Electricity Costs Attacked Through XML - InformationWeek

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Electricity Costs Attacked Through XML

By implementing an in-house XML-based settlements system, a California consortium is lowering the cost of power distribution.

In doing so, the NCPA gained a step on the rest of the industry, as the California Independent System Operator will require all of its vendors to provide power distribution and billing data as XML files next March. NCPA has already tested its ability to automatically process XML settlement statements. NCPA has scaled out its Oracle system to 10 times its needs "without seeing any bottlenecks," Tiu said.

Being able to automatically process the Independent System Operator statements will represent a huge cost savings to NCPA, according to Tom Breckon, the former information systems manager for NCPA, now retired and retained as a consultant.

NCPA is paid about $100 million a year for the power it delivers to the grid, but it needs about 40% of that amount for the staff required to schedule deliveries to the grid and process the Independent System Operator settlement negotiations. NCPA represents 2% of the power delivered on the grid.

When settlement statements come in, Breckon says NCPA has eight working days to determine where mistakes may have been made. "If we fail to get back to [the California Independent System Operator], we lose our chance to reclaim the monies from corrections." Yet, he acknowledges, "we can't inspect that volume of data on a manual basis."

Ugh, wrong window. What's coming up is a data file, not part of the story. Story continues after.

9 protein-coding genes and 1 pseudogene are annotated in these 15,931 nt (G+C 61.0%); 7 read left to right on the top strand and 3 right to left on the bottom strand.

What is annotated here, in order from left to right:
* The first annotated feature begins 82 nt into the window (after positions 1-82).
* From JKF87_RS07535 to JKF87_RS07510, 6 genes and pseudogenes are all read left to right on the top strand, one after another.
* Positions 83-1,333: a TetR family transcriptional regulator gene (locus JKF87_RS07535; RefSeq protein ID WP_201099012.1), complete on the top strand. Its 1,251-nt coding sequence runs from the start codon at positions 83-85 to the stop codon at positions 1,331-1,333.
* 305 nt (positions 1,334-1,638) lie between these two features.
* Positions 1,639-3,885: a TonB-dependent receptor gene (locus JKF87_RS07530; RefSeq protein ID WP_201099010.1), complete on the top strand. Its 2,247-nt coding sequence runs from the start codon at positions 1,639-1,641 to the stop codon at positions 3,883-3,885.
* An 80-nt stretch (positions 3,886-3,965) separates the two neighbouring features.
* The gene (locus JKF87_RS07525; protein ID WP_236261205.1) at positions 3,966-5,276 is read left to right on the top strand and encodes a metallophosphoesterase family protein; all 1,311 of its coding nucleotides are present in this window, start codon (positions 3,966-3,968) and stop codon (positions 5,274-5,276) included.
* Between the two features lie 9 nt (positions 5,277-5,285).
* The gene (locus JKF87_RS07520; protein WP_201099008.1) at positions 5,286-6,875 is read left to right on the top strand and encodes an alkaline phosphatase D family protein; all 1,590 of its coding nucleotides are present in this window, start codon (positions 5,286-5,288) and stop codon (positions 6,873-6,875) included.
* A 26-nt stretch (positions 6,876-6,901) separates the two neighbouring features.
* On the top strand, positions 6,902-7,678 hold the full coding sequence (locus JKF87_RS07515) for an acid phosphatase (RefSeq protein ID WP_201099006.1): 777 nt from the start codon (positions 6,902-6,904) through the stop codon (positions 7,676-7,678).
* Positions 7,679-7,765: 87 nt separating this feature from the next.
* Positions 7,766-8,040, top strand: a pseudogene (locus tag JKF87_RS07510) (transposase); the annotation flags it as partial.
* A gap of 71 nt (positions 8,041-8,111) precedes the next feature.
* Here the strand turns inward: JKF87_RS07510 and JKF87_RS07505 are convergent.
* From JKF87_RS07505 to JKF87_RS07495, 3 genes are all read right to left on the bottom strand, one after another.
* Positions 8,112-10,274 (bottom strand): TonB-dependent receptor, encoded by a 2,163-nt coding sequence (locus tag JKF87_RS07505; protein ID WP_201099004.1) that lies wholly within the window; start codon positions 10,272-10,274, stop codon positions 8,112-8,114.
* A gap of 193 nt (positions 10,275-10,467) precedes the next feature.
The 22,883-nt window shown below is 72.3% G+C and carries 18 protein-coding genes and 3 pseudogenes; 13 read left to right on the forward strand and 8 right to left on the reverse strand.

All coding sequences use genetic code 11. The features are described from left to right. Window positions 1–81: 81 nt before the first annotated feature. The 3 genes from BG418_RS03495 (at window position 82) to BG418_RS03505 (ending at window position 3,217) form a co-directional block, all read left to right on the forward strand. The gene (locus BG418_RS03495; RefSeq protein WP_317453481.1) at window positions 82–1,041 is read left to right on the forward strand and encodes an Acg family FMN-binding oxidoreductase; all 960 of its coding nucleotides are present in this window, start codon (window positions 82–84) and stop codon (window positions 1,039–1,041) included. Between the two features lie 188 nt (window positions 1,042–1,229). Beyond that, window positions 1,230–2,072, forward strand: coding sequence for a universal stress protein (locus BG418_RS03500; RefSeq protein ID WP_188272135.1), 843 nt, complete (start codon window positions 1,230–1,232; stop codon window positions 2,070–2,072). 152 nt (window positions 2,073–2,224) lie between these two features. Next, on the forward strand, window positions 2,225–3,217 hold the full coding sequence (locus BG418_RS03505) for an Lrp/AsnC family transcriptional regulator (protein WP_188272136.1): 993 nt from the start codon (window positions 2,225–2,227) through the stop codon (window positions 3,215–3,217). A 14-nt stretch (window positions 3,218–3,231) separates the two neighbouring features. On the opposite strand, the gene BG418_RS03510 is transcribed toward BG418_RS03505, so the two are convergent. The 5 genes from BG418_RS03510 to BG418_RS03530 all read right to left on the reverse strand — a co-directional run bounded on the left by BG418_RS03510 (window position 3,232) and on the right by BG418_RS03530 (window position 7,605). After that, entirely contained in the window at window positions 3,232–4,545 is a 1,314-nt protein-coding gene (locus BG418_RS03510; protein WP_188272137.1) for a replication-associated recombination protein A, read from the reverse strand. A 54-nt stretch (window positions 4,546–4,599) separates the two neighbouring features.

Gaining the expertise to deal with settlements as XML data over the past three years has cost NCPA the equivalent of one year's expense of a manager's salary. Meanwhile, NCPA has positioned itself to become its own statement processor and analyzer, submit disputes to the California Independent System Operator for corrections, and collect more of those corrected payments for members on a timely basis.

"In my opinion," said Breckon, "everybody will be doing it this way five years from now. It would reduce costs for all rate payers."

Evidence that Breckon may be right lies in the fact that NCPA has received 28 requests in the past two months for its Oracle database configuration file since making it available as open source code.

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